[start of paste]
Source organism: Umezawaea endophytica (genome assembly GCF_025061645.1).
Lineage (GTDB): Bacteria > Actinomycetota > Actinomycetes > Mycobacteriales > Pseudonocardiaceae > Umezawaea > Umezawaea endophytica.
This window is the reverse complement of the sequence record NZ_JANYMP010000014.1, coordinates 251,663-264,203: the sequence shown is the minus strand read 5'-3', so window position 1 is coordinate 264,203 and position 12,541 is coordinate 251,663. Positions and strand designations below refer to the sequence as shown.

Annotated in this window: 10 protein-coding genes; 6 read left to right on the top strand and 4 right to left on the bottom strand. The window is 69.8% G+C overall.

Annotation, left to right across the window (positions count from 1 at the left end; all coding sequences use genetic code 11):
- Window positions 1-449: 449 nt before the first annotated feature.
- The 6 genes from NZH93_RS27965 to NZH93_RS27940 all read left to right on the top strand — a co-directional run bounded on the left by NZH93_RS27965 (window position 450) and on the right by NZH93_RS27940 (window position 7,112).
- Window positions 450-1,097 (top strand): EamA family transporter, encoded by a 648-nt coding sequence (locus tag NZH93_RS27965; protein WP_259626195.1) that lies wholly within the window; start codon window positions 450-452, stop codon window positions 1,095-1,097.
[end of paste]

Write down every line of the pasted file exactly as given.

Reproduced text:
Source organism: Umezawaea endophytica (genome assembly GCF_025061645.1).
Lineage (GTDB): Bacteria > Actinomycetota > Actinomycetes > Mycobacteriales > Pseudonocardiaceae > Umezawaea > Umezawaea endophytica.
This window is the reverse complement of the sequence record NZ_JANYMP010000014.1, coordinates 251,663-264,203: the sequence shown is the minus strand read 5'-3', so window position 1 is coordinate 264,203 and position 12,541 is coordinate 251,663. Positions and strand designations below refer to the sequence as shown.

Annotated in this window: 10 protein-coding genes; 6 read left to right on the top strand and 4 right to left on the bottom strand. The window is 69.8% G+C overall.

Annotation, left to right across the window (positions count from 1 at the left end; all coding sequences use genetic code 11):
- Window positions 1-449: 449 nt before the first annotated feature.
- The 6 genes from NZH93_RS27965 to NZH93_RS27940 all read left to right on the top strand — a co-directional run bounded on the left by NZH93_RS27965 (window position 450) and on the right by NZH93_RS27940 (window position 7,112).
- Window positions 450-1,097 (top strand): EamA family transporter, encoded by a 648-nt coding sequence (locus tag NZH93_RS27965; protein WP_259626195.1) that lies wholly within the window; start codon window positions 450-452, stop codon window positions 1,095-1,097.